|Subject: Robuchon and 3 star-restaurants|
Like many Travelziners when it comes to eating out in France, I try to look
for an affordable but authentic bistro, which is not that easy. But once in
a - long - while, under the right circumstances (such as after winning the
lottery or being invited by someone with a fat credit card) I let myself be
pampered in a starred restaurant. And the ultimate, to me, is a
three-Michelin-star restaurant in France, of which there are around 20. To
my mind, it is worth staying in hostels for 2 weeks, to save money for such
an extravagance. It is an experience that you will never forget.
I've never been to a 3-star in Paris, but believe that the best
value-for-money is in the provinces. I've been to Georges Blanc in Vonnas
(traditional) and Auberge de l'Ill in Illhausern, Alsace. Particular the
latter, and by far the more recent, was outstanding, not only the food,
prepared with superlative ingredients and in a way that you can never
achieve at home, but above all the ambiance, the quiet and most professional
service (which is often the difference between a 2 and a 3 star), the
surroundings. You feel as if you're part of a marvelous theatrical play that
stretches on for 4 hours or so, without anyone getting bored or even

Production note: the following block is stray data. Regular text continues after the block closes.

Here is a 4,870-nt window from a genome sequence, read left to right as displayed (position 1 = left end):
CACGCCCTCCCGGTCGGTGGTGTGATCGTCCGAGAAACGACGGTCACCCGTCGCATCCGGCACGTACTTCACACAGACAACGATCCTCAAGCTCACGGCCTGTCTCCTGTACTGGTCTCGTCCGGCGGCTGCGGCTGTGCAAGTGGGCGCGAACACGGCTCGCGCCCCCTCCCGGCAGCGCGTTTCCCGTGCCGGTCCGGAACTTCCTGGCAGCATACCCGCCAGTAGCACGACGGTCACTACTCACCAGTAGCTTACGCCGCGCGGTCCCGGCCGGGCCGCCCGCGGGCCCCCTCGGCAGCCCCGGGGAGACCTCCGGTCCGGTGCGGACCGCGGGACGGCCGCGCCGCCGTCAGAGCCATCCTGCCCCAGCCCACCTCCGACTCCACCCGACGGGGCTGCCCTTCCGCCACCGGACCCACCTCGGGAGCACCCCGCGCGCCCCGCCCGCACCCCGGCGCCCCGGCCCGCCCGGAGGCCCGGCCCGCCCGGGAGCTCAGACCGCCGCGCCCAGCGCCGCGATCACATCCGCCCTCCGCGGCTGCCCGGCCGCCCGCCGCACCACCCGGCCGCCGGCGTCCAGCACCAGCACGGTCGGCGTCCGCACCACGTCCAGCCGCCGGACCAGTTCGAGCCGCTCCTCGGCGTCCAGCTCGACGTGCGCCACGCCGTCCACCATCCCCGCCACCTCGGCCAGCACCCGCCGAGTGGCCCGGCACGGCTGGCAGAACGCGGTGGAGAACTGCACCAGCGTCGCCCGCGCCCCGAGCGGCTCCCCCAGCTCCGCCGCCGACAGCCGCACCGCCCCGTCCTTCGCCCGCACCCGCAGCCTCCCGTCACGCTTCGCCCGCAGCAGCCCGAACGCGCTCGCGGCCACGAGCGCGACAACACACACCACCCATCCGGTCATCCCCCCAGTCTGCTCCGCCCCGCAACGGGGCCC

checking a clock.
>From another list, this one with high-rolling gourmets (many of whom have eaten at most of the 3 stars), I've learned that the most appreciated are: Michel Bras, Laguiole Marc Veyrat, Annecy Troisgros, Roanne I would add Auberge de l'Ill and also Le Crocodile, Strasbourg, because I've heard great things about it and I'm partial to the Alsace and its food. The gourmet list members however agree that not all 3 stars are heavenly, the most critiqued Jardin de Sens in Montpellier. A rising star in Paris (1 star now?) is l'Astrance, unfortunately praised to the sky by Patricia Wells; as a consequence the prices are rising and the tables are booked.
The drawbacks of such major places are: price (though an evening of Broadway+dinner may cost as much p.p.), the fact that you're most likely surrounded by non-French people, the absolute necessity of booking way in advance and asking a French-speaking friend to do it for you, though once you're there, you'll be greated in English. (Don't ask me why the last requirement.)